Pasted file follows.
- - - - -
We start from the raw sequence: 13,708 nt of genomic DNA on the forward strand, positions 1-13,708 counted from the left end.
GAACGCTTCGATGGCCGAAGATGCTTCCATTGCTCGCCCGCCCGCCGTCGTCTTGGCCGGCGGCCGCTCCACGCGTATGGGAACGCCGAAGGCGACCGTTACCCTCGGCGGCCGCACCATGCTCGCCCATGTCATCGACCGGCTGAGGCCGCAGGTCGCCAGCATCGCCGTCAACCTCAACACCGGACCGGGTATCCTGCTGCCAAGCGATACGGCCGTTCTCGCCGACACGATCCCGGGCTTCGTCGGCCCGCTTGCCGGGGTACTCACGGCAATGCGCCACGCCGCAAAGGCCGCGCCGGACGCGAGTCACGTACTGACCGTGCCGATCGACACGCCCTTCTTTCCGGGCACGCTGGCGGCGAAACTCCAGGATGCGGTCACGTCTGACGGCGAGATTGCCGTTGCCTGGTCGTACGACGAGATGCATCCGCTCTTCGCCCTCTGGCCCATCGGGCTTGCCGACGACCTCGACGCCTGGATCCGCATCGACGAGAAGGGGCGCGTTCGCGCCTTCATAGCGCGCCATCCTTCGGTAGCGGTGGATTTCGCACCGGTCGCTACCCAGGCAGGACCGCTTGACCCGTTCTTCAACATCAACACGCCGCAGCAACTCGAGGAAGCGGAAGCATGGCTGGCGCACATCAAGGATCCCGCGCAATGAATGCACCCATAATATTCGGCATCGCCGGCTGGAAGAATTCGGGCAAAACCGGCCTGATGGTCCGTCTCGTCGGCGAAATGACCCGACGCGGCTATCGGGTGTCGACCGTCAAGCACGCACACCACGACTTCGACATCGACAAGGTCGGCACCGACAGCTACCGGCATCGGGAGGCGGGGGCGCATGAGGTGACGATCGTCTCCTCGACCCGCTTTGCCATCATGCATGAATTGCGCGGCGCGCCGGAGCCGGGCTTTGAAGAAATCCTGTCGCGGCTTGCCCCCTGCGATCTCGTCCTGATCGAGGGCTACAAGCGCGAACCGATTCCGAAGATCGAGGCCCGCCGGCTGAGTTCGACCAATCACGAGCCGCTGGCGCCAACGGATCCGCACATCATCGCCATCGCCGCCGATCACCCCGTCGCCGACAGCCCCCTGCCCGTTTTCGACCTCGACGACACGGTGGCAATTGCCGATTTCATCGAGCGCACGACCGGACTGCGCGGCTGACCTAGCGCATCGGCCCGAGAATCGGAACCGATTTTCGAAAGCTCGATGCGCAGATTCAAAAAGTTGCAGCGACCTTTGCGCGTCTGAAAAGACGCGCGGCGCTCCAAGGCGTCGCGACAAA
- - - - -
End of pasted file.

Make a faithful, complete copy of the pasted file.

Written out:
We start from the raw sequence: 13,708 nt of genomic DNA on the forward strand, positions 1-13,708 counted from the left end.
GAACGCTTCGATGGCCGAAGATGCTTCCATTGCTCGCCCGCCCGCCGTCGTCTTGGCCGGCGGCCGCTCCACGCGTATGGGAACGCCGAAGGCGACCGTTACCCTCGGCGGCCGCACCATGCTCGCCCATGTCATCGACCGGCTGAGGCCGCAGGTCGCCAGCATCGCCGTCAACCTCAACACCGGACCGGGTATCCTGCTGCCAAGCGATACGGCCGTTCTCGCCGACACGATCCCGGGCTTCGTCGGCCCGCTTGCCGGGGTACTCACGGCAATGCGCCACGCCGCAAAGGCCGCGCCGGACGCGAGTCACGTACTGACCGTGCCGATCGACACGCCCTTCTTTCCGGGCACGCTGGCGGCGAAACTCCAGGATGCGGTCACGTCTGACGGCGAGATTGCCGTTGCCTGGTCGTACGACGAGATGCATCCGCTCTTCGCCCTCTGGCCCATCGGGCTTGCCGACGACCTCGACGCCTGGATCCGCATCGACGAGAAGGGGCGCGTTCGCGCCTTCATAGCGCGCCATCCTTCGGTAGCGGTGGATTTCGCACCGGTCGCTACCCAGGCAGGACCGCTTGACCCGTTCTTCAACATCAACACGCCGCAGCAACTCGAGGAAGCGGAAGCATGGCTGGCGCACATCAAGGATCCCGCGCAATGAATGCACCCATAATATTCGGCATCGCCGGCTGGAAGAATTCGGGCAAAACCGGCCTGATGGTCCGTCTCGTCGGCGAAATGACCCGACGCGGCTATCGGGTGTCGACCGTCAAGCACGCACACCACGACTTCGACATCGACAAGGTCGGCACCGACAGCTACCGGCATCGGGAGGCGGGGGCGCATGAGGTGACGATCGTCTCCTCGACCCGCTTTGCCATCATGCATGAATTGCGCGGCGCGCCGGAGCCGGGCTTTGAAGAAATCCTGTCGCGGCTTGCCCCCTGCGATCTCGTCCTGATCGAGGGCTACAAGCGCGAACCGATTCCGAAGATCGAGGCCCGCCGGCTGAGTTCGACCAATCACGAGCCGCTGGCGCCAACGGATCCGCACATCATCGCCATCGCCGCCGATCACCCCGTCGCCGACAGCCCCCTGCCCGTTTTCGACCTCGACGACACGGTGGCAATTGCCGATTTCATCGAGCGCACGACCGGACTGCGCGGCTGACCTAGCGCATCGGCCCGAGAATCGGAACCGATTTTCGAAAGCTCGATGCGCAGATTCAAAAAGTTGCAGCGACCTTTGCGCGTCTGAAAAGACGCGCGGCGCTCCAAGGCGTCGCGACAAA